Fort McMurray’s Muslim community plans an ambitious, multicultural mosque
It’s Friday at noon, and a balmy minus 5 – pretty good for Fort McMurray in late November. Crowds are streaming in on foot, and cars are lined up for blocks. Everyone’s heading to the downtown mosque, the Markaz ul Islam, trying to make it in time for afternoon prayers.
A year-long project about Fort McMurray Alta., which has come to be the emblem of Canada’s energy sector – and all the issues that surround it.
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A man from West Africa comes in with one from Pakistan, walking past an SUV whose licence plate sits in a frame marked “Dubai.” Somali cab drivers are parking, taking a break from their shifts. Most of the faithful are wearing parkas, some with a shalwar kameez underneath. Others arrive in bright yellow construction vests, on their way back from the oil sands. Fort McMurray is home to one of Canada’s fastest-growing Muslim communities.
The old mosque – opened in 1990, before oil money started pouring into this Northern Alberta city – is showing its age. In the slush-stained foyer where the men remove their shoes, a well-used light switch is held together by masking tape. On Fridays, demand is so high that they need to split the traditional communal prayer into three shifts, a couple hundred worshippers at a time.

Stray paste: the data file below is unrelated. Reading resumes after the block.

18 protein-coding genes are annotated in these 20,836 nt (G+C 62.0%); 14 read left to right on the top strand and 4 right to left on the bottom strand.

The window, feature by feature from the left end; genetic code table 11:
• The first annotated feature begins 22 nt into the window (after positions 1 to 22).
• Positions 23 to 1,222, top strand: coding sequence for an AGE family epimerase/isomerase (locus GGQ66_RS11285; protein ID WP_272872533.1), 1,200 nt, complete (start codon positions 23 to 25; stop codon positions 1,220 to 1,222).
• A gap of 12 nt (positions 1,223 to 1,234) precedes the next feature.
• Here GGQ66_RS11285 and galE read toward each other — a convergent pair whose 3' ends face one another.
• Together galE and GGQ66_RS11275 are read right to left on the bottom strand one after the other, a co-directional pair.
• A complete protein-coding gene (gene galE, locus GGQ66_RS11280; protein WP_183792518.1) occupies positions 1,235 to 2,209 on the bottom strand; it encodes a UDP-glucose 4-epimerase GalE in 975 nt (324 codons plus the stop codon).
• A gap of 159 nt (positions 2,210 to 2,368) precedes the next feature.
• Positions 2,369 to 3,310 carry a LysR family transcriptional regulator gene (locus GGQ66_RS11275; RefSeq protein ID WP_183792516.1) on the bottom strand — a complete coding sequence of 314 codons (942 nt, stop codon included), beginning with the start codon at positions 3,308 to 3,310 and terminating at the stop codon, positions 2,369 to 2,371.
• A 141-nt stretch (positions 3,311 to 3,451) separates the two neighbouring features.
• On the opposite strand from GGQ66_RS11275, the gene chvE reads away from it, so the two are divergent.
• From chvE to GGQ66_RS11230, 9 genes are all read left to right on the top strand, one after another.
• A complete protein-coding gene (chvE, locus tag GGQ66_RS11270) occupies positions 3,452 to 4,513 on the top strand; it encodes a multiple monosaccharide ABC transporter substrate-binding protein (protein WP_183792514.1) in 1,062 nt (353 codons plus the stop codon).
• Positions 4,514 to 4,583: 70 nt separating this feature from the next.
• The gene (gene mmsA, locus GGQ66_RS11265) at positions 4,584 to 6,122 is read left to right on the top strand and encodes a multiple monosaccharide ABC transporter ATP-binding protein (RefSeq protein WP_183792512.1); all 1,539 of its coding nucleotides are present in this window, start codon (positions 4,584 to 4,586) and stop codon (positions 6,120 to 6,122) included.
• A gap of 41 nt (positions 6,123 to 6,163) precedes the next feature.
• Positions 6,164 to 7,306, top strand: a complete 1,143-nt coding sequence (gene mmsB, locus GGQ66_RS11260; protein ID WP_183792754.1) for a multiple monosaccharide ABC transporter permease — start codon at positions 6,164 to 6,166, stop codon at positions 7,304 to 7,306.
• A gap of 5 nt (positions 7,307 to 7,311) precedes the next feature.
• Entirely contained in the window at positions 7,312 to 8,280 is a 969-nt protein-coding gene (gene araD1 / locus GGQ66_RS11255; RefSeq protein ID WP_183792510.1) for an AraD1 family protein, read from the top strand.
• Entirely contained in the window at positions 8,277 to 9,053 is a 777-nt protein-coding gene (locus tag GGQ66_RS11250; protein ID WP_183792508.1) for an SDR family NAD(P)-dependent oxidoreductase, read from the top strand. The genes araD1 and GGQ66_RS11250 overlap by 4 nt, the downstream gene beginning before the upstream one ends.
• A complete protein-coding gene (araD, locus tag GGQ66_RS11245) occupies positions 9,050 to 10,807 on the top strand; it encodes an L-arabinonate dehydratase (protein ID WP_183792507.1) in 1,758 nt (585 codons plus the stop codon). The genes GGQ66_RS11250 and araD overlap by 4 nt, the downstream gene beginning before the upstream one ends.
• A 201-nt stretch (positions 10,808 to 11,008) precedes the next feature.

Outsiders can see Islam as a monolith, but the religion incorporates more than a billion people worldwide, hailing from dozens of countries and speaking even more languages. Larger Canadian cities don’t have a single Muslim community so much as many different ones, each with its own mosques, support networks and social centres.
Not so in Fort McMurray. Due to the nature of Canada’s immigration patterns and to explosive growth in the Alberta oil industry, every sect, every ethnicity, has sent envoys to this boom town. Thrown together in a small space over a short span of time, Fort McMurray’s Muslims are engaging in an inadvertent social experiment, striving for a goal that eludes much of the Islamic world today: unity.
This spring, if all goes according to plan, an enormous Islamic centre will start to rise across town, its minaret an exclamation point in city’s skyline. The $50-million, 150,000-square-foot complex will include a K-12 school, a rec centre and a swimming pool. Far more than just a house of prayer, it will be a one-stop shop for families interested in worship, school and sport, and will be capable of accommodating more people for Friday prayers than can fit in the junior hockey arena for the games of the Fort McMurray Oil Barons.